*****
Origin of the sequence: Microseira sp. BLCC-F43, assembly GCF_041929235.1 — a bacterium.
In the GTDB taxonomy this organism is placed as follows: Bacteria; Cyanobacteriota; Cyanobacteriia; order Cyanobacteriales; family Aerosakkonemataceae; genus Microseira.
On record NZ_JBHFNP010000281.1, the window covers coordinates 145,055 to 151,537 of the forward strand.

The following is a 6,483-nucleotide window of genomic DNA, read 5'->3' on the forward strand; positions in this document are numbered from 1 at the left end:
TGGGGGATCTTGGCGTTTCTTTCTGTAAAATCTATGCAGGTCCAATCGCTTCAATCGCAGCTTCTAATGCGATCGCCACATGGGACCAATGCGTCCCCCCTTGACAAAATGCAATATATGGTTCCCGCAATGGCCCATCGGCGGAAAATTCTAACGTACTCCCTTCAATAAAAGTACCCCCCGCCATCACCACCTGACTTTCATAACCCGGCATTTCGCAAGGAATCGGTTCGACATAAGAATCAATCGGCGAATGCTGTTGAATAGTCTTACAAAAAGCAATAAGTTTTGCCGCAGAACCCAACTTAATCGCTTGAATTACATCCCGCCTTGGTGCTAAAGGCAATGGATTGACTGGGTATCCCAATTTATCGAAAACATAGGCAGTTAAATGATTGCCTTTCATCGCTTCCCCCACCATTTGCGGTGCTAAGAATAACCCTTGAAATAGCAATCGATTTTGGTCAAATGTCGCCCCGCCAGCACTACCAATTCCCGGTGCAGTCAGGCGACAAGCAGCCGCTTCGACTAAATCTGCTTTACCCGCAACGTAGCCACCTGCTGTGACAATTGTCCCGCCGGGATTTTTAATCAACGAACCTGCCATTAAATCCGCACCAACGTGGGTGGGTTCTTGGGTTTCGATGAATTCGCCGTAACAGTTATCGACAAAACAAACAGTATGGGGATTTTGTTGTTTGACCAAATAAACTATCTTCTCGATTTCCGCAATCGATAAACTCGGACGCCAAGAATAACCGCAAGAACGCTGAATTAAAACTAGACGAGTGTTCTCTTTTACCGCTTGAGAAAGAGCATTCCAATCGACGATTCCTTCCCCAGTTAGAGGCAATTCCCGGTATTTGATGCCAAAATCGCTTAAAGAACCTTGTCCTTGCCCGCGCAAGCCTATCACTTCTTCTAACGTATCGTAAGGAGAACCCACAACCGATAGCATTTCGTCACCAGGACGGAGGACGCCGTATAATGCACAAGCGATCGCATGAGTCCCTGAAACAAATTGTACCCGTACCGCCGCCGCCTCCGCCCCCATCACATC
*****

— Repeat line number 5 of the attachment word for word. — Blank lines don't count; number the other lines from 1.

TGGGGGATCTTGGCGTTTCTTTCTGTAAAATCTATGCAGGTCCAATCGCTTCAATCGCAGCTTCTAATGCGATCGCCACATGGGACCAATGCGTCCCCCCTTGACAAAATGCAATATATGGTTCCCGCAATGGCCCATCGGCGGAAAATTCTAACGTACTCCCTTCAATAAAAGTACCCCCCGCCATCACCACCTGACTTTCATAACCCGGCATTTCGCAAGGAATCGGTTCGACATAAGAATCAATCGGCGAATGCTGTTGAATAGTCTTACAAAAAGCAATAAGTTTTGCCGCAGAACCCAACTTAATCGCTTGAATTACATCCCGCCTTGGTGCTAAAGGCAATGGATTGACTGGGTATCCCAATTTATCGAAAACATAGGCAGTTAAATGATTGCCTTTCATCGCTTCCCCCACCATTTGCGGTGCTAAGAATAACCCTTGAAATAGCAATCGATTTTGGTCAAATGTCGCCCCGCCAGCACTACCAATTCCCGGTGCAGTCAGGCGACAAGCAGCCGCTTCGACTAAATCTGCTTTACCCGCAACGTAGCCACCTGCTGTGACAATTGTCCCGCCGGGATTTTTAATCAACGAACCTGCCATTAAATCCGCACCAACGTGGGTGGGTTCTTGGGTTTCGATGAATTCGCCGTAACAGTTATCGACAAAACAAACAGTATGGGGATTTTGTTGTTTGACCAAATAAACTATCTTCTCGATTTCCGCAATCGATAAACTCGGACGCCAAGAATAACCGCAAGAACGCTGAATTAAAACTAGACGAGTGTTCTCTTTTACCGCTTGAGAAAGAGCATTCCAATCGACGATTCCTTCCCCAGTTAGAGGCAATTCCCGGTATTTGATGCCAAAATCGCTTAAAGAACCTTGTCCTTGCCCGCGCAAGCCTATCACTTCTTCTAACGTATCGTAAGGAGAACCCACAACCGATAGCATTTCGTCACCAGGACGGAGGACGCCGTATAATGCACAAGCGATCGCATGAGTCCCTGAAACAAATTGTACCCGTACCGCCGCCGCCTCCGCCCCCATCACATC